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A scene from "Marina Abramovic The Artist Is Present" by director Matthew Akers. Courtesy Jeff Dupre
When the artist is present at Sundance

First Published Jan 25 2012 09:09 am • Last Updated Jan 25 2012 04:17 pm

Park City » "Marina Abramovic: The Artist Is Present" is ostensibly a documentary chronicling the retrospective show of the ground-breaking Serbian-born performance artist. But in the process, filmmaker Matthew Akers uncovers a tragic love story of Great Wall of China proportions.

"I want to show what it takes to make art," Abramovic says in this film that could be one of the best documentaries of an artist or art ever made. After four decades of obscurity pioneering performance art, Abramovic tells the camera that follows her around the clock: "I want [performance art] to be a real form of art before I die. I am 63, I am not alternative anymore."

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‘Marina Abramovic: The Artist Is Present’ screening

Thursday, Jan. 26, 9:30 p.m. » Redstone Cinema 8, Park City

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As the camera follows her on the runup to her 2010 retrospective at the Museum of Modern Art (MOMA), she jokes that the question she constantly heard was: "Why is this art?" But as she has attained international fame, that question is no longer asked. "Now I am missing it," she says.

Sundance chief programmer John Cooper, who introduced the film at its Jan. 20 premiere, said he became "ferociously possessive" of the documentary after his first viewing, telling his staff: "It has to be at Sundance."

Cooper got the film and more. Abramovic attended the premiere with Akers, the producers, much of the film’s crew and MOMA chief curator-at-large Klaus Biesenbach. The artist threw a "Silence Is Golden" party at a Park City gallery where attendees, including Sundance founder Robert Redford, wore white lab coats and headsets while drinking champagne and watching slides from Abramovic’s MOMA performance in complete silence.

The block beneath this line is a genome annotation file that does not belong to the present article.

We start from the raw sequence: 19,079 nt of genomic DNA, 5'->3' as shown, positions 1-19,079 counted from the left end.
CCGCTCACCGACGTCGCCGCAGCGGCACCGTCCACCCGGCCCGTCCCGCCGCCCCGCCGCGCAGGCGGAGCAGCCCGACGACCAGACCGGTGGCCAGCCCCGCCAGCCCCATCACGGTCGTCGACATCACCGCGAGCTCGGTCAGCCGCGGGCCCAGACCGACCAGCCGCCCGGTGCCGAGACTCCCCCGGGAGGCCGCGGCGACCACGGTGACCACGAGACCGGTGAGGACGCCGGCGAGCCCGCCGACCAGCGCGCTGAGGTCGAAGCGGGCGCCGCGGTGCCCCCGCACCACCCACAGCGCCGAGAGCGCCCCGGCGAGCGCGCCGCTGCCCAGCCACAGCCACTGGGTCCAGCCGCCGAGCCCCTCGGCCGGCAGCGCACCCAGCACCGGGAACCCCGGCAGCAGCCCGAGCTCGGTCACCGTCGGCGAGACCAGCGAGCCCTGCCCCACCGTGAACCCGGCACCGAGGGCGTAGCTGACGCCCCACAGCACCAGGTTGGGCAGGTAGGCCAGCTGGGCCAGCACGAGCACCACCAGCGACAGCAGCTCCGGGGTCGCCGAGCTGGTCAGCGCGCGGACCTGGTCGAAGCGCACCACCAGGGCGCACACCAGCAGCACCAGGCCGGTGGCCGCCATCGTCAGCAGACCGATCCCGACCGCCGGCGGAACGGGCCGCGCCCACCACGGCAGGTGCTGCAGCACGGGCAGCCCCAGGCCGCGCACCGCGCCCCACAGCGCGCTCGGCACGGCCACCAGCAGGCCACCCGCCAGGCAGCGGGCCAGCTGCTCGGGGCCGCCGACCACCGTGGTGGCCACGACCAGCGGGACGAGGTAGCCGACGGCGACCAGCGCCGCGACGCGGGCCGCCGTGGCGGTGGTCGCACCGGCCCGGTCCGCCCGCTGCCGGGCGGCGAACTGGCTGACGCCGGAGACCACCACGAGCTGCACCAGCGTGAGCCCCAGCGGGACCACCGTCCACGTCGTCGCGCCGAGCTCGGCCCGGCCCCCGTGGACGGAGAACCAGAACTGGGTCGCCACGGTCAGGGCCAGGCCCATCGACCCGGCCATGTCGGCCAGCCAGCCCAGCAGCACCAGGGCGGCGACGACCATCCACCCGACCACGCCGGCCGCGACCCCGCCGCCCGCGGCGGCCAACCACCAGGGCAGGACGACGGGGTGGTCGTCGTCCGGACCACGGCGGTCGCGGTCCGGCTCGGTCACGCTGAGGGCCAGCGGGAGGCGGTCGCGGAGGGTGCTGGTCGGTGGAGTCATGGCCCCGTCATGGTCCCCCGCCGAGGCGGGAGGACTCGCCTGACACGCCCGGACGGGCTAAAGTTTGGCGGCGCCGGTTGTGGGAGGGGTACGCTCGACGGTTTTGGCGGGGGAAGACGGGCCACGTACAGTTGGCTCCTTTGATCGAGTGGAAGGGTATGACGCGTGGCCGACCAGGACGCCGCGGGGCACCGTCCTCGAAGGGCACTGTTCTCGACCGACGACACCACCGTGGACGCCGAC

Abramovic, arguably one of the most important contemporary artists living, was born to World War II-era Yugoslavian partisan heroes. "I was trained to be a soldier; there was no love there."

The film follows Abramovic as she rigorously trains young artists to reproduce her landmark pieces, possibly the only way to "archive" performance art. But the jewel of the MOMA retrospective is a new and agonizing performance by the artist. The work requires Abramovic to sit motionless and mute in a chair at the MOMA eight hours a day for three months. Akers captures the artist’s passion, anguish and, ultimately, the human connection she makes with thousands of MOMA visitors who take turns sitting opposite her.

As part of Abramovic’s look back on her life, the film recalls the epic love story of Abramovic and the performance artist Ulay. It’s telling to hear Abramovic read her manifesto proclaiming that artists shouldn’t kill, lie, steal or compromise. But she also declares: "The artist should avoid falling in love with another artist."

In the film, we find out why.

An impossibly beautiful couple, Abramovic and Ulay lived together for three years in the 1960s in a battered van performing art "with no compromise."


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"I loved him more than myself," she says.

The affair ended, appropriately, in their last joint performance work that required the lovers to walk toward each other from opposite ends of the Great Wall.

gwarchol@sltrib.com; facebook.com/nowsaltlake



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